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Differential Production of Amyloid Proteins Marks Hereditary Alzheimer's Disease

By BiotechDaily International staff writers
Posted on 24 Jun 2013
Alzheimer's disease (AD) researchers employing SILK (stable isotope linked kinetics) technology have shown that individuals with a hereditary form of AD overproduce type 42 amyloid beta protein, which readily accumulates in the amyloid plaques that characterize the disease.

Most cases of Alzheimer's disease are not hereditary. However, there is a small subset of cases that have an earlier age of onset and a strong genetic element. In patients suffering from this form of Alzheimer's disease (autosomal dominant hereditary), mutations in the presenilin proteins (PSEN1 and PSEN2) or the amyloid precursor protein (APP) can be found. The majority of these cases carry mutant presenilin genes. An important factor in the disease process in AD is the accumulation of amyloid beta (Abeta) protein. To form Abeta, APP must be cut by two enzymes, beta secretases and gamma secretase. Presenilin is the sub-component of gamma secretase that is responsible for the cutting of APP.

Until the development of SILK, there was no method to directly measure the production or clearance of Abeta. The SILK technique, which was first described in 2006, requires 36 hours to perform, but is the only published method that allows measurement of amyloid plaque formation and clearance in the living brain.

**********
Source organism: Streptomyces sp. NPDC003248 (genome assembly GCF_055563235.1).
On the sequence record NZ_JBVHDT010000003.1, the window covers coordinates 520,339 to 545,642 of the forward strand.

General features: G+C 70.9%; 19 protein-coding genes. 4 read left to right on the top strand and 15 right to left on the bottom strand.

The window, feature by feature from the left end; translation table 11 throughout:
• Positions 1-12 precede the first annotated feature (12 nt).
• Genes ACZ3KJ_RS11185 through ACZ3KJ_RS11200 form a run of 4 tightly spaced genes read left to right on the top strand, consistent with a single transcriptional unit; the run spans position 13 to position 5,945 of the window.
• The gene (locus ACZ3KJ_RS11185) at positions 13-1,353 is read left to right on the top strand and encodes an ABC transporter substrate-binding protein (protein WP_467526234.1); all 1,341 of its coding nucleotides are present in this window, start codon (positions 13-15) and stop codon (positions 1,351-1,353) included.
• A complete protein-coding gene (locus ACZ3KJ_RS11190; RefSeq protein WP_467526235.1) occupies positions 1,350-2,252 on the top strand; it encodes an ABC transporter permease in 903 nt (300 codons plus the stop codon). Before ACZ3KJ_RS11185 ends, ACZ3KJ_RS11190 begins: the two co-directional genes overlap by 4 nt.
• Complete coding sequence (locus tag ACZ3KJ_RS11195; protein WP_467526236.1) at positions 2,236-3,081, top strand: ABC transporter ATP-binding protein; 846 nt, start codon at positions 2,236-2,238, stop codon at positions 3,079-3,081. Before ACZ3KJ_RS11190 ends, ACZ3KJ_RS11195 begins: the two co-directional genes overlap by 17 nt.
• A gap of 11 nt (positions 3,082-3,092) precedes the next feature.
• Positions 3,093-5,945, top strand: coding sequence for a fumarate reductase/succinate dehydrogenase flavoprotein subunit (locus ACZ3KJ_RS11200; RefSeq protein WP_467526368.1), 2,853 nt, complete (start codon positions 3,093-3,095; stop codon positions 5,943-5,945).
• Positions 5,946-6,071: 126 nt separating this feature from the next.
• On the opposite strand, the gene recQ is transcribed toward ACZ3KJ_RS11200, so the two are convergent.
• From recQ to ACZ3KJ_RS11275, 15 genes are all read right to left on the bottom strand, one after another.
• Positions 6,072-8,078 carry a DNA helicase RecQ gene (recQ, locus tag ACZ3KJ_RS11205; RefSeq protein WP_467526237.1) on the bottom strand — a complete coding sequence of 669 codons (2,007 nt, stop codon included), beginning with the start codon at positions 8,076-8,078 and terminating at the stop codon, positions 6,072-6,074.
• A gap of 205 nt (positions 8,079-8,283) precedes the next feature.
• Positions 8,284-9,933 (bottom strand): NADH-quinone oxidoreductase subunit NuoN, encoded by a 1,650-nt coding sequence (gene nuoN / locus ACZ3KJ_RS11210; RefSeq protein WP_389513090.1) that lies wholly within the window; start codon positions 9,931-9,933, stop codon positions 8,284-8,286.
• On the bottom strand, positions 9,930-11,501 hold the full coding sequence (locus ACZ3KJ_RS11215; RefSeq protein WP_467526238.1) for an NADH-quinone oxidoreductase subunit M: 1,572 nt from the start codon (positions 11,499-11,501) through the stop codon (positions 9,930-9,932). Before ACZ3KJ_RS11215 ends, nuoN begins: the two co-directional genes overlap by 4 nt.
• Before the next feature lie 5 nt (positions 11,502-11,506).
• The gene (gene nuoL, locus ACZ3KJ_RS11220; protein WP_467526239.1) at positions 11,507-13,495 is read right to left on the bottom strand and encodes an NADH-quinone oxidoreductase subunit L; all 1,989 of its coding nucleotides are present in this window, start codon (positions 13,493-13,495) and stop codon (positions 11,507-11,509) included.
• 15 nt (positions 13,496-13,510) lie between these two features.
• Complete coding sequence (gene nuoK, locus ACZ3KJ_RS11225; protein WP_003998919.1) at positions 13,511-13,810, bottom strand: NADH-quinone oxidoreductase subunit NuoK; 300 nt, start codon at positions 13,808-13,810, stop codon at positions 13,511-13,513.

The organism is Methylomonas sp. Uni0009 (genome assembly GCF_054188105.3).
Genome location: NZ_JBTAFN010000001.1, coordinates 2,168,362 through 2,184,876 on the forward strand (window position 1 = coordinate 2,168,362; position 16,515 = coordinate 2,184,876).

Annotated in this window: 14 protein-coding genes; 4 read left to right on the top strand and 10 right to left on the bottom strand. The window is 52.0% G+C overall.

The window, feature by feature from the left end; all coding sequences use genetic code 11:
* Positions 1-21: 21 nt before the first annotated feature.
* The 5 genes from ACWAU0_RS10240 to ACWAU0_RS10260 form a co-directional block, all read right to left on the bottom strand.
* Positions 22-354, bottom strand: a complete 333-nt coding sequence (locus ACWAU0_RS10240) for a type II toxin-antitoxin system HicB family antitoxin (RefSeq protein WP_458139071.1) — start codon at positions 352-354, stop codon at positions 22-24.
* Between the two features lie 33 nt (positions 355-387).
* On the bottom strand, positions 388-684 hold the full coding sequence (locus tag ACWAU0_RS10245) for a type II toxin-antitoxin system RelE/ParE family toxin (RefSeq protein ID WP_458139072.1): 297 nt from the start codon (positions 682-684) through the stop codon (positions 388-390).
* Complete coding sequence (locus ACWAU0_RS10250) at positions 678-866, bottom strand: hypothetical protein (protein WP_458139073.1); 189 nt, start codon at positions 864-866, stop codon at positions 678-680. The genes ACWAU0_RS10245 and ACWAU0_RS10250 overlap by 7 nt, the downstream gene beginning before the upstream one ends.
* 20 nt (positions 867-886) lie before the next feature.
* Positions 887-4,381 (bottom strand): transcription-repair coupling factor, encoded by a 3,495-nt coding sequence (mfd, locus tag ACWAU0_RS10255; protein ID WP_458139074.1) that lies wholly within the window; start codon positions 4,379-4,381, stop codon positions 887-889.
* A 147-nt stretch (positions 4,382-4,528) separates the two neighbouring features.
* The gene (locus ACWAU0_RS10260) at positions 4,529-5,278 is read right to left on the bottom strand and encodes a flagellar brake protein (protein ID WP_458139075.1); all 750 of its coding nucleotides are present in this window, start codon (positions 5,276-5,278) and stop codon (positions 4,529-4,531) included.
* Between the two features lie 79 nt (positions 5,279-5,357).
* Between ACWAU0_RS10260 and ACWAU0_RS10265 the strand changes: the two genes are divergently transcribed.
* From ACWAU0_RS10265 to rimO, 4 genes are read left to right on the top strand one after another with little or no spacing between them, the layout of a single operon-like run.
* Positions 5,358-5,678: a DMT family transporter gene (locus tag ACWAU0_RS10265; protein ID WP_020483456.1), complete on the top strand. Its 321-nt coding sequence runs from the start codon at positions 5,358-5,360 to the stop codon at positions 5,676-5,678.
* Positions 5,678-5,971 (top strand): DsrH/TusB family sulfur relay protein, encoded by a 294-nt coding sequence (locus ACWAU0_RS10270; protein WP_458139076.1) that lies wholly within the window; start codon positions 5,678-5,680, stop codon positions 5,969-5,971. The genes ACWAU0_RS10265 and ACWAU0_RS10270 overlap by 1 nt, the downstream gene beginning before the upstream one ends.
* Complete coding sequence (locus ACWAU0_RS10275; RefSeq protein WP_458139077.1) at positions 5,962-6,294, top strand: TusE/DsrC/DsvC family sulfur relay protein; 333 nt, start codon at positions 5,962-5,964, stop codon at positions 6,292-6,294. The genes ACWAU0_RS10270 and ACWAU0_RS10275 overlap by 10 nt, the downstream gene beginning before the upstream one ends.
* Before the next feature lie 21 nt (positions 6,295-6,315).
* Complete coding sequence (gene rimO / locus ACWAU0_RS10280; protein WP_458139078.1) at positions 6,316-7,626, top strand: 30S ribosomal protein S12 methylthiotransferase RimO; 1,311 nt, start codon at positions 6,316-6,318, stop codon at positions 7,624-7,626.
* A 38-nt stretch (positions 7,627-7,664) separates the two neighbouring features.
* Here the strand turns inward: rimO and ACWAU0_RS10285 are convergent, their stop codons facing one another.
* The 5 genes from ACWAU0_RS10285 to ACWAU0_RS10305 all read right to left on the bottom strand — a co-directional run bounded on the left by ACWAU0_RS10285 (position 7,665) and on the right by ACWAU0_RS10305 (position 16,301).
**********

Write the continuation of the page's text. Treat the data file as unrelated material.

Investigators at Washington University School of Medicine (St. Louis, MO, USA) recently used SILK technology to evaluate 11 subjects with Alzheimer’s mutations and compare the findings to those obtained from 12 related family members who did not have Alzheimer’s mutations.

Results revealed that the AD patients synthesized about 20% more Abeta42 than did family members who lacked the Alzheimer’s mutation. The fractional turnover rate of soluble Abeta42 relative to another form of amyloid protein Abeta40 was 65% faster in mutation carriers and correlated with amyloid deposition, consistent with increased deposition of Abeta42 into plaques, leading to reduced recovery of Abeta42 in cerebrospinal fluid (CSF).

“These results indicate how much we should target amyloid beta 42 with Alzheimer’s drugs,” said senior author Dr. Randall Bateman, professor of neurology at Washington University School of Medicine. “We are hopeful that this and other research will lead to preventive therapies to delay or even possibly prevent Alzheimer’s disease.”

The study was published in the June 12, 2013, issue of the journal Science Translational Medicine.

Related Links:
Washington University School of Medicine




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